Microsoft CEO Politely Confirms Trump TikTok Fracas Was Dumb, Performative, Nonsense
from the not-helping dept
Last year we noted how the calls to ban TikTok didn’t make a whole lot of sense. For one thing, a flood of researchers have shown that TikTok is doing all the same things as many other foreign and domestic adtech-linked services we seem intent to…do absolutely nothing about.
Secondly, the majority of the most vocal pearl-clutchers over the app (Josh Hawley, etc.) haven’t cared a whit about things like consumer privacy or internet security, highlighting how the yearlong TikTok freak out was more about performative politics than policy. The wireless industry SS7 flaw? US cellular location data scandals? The rampant lack of any privacy or security standards in the internet of things? The need for election security funding?
Most of the folks who spent last year hyperventilating about TikTok haven’t made so much as a peep on these other subjects. Either you actually care about consumer privacy and internet security or you don’t, and a huge swath of those hyperventilating about TikTok have been utterly absent from the broader conversation. In fact, many of them have done everything in their power to scuttle any effort to have even modest privacy guidelines for the internet era, and fought every effort to improve and properly fund election security. Again, that’s because for many it’s more about politics than serious, adult tech policy.
After Trump Inc proposed banning TikTok, you’ll recall the administration came up with another dumb idea. Basically, they suggested selling ByteDance-owned TikTok to Trump allies over at Oracle and Walmart. It was just glorified cronyism, though for whatever reason a lot of the press and policy circles seriously and meaningfully analyzed the move as if it was anything else. It wasn’t, and quickly fell apart like the dumb house of cards it was.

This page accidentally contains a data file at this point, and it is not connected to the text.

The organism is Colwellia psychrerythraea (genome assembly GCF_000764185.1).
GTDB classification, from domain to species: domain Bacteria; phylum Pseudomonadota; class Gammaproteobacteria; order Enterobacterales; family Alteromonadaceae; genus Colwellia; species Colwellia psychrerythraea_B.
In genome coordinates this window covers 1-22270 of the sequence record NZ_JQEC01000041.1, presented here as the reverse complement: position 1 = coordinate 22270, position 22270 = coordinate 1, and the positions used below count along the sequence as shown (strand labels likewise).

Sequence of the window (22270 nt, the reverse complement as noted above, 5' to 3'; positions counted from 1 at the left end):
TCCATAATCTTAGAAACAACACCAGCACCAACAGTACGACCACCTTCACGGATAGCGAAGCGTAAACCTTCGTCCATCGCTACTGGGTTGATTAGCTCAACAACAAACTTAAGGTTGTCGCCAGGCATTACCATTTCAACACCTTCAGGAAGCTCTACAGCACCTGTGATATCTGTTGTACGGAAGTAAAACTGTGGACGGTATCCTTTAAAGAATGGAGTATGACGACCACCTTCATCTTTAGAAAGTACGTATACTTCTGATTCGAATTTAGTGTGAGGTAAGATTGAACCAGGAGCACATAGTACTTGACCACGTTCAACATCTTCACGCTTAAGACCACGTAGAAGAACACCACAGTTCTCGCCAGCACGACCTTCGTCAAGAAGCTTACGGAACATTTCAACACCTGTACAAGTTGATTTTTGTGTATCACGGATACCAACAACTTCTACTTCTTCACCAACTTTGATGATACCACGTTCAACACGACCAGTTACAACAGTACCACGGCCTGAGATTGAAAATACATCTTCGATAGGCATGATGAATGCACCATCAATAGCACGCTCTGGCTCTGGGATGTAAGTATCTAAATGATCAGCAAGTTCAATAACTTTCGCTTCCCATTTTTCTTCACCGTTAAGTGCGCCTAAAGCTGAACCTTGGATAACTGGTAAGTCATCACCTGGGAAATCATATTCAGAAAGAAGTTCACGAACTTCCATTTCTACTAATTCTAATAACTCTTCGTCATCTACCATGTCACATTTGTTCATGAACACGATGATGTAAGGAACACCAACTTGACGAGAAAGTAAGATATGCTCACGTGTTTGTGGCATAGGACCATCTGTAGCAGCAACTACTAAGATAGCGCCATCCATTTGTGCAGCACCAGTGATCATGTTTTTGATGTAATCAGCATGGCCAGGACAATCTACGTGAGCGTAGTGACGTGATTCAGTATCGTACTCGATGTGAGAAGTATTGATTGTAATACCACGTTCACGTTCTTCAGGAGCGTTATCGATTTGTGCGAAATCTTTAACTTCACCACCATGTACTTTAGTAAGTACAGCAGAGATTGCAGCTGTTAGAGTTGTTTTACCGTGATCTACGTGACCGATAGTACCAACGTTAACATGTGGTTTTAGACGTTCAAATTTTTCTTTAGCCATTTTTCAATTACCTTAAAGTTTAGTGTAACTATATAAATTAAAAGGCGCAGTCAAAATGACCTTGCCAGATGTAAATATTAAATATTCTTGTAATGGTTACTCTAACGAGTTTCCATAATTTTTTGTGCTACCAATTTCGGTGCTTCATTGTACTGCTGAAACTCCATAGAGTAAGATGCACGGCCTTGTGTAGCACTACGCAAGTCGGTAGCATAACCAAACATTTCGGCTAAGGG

At one point Microsoft was tossed around as a potential suitor for TikTok as well. And in conversations this week with Kara Swisher, Microsoft CEO Satya Nadella confirmed the whole TikTok tapdance last year was every bit as stupid as we assumed it was. He’s diplomatic about it, but Nadella notes how Trump’s public posturing about TikTok wasn’t backed by, well, anything:
“President Trump, I think had sort of a particular point of view on what he was trying to get done there, and then just dropped off,” Nadella said. “I mean, it was interesting. There was a period of time when I felt that the [U.S. government] had some particular set of requirements, and then they just disappeared.”
Of course that “particular point of view” was performative political populism, exploiting racism and insincere “privacy concerns” to try to transfer a popular overseas company to U.S. control in an obviously cronyistic way. The press and some policy wonks spent a lot of time trying to dress it up as something more grandiose than that, but that’s what it was.
Of course if you’re genuinely concerned about U.S. privacy and security, there’s plenty policymakers can do. Support the passage of a real, simple, and clearly written U.S. privacy law for the internet era to help bring accountability to bad actors. Support actually funding and staffing intentionally-handcuffed U.S. privacy regulators. Put your support behind genuine election security reform (not to be conflated with voter suppression). Work on encouraging transparency in security research. Back some standards for the internet of things. Start pondering meaningful reform of the largely unaccountable adtech sector in general.
Specifically hyperventilating about Tiktok and Tiktok only because it’s (gasp) owned by the Chinese and (gasp) successful was an easy way to score political points with nationalists and Trump’s buddies at Oracle, but it didn’t actually solve anything whatever. It was dumb, performative nonsense that should have been called out as dumb, performative nonsense from the outset. Instead, a sizeable chunk of reporters and wonks treated it like serious policy.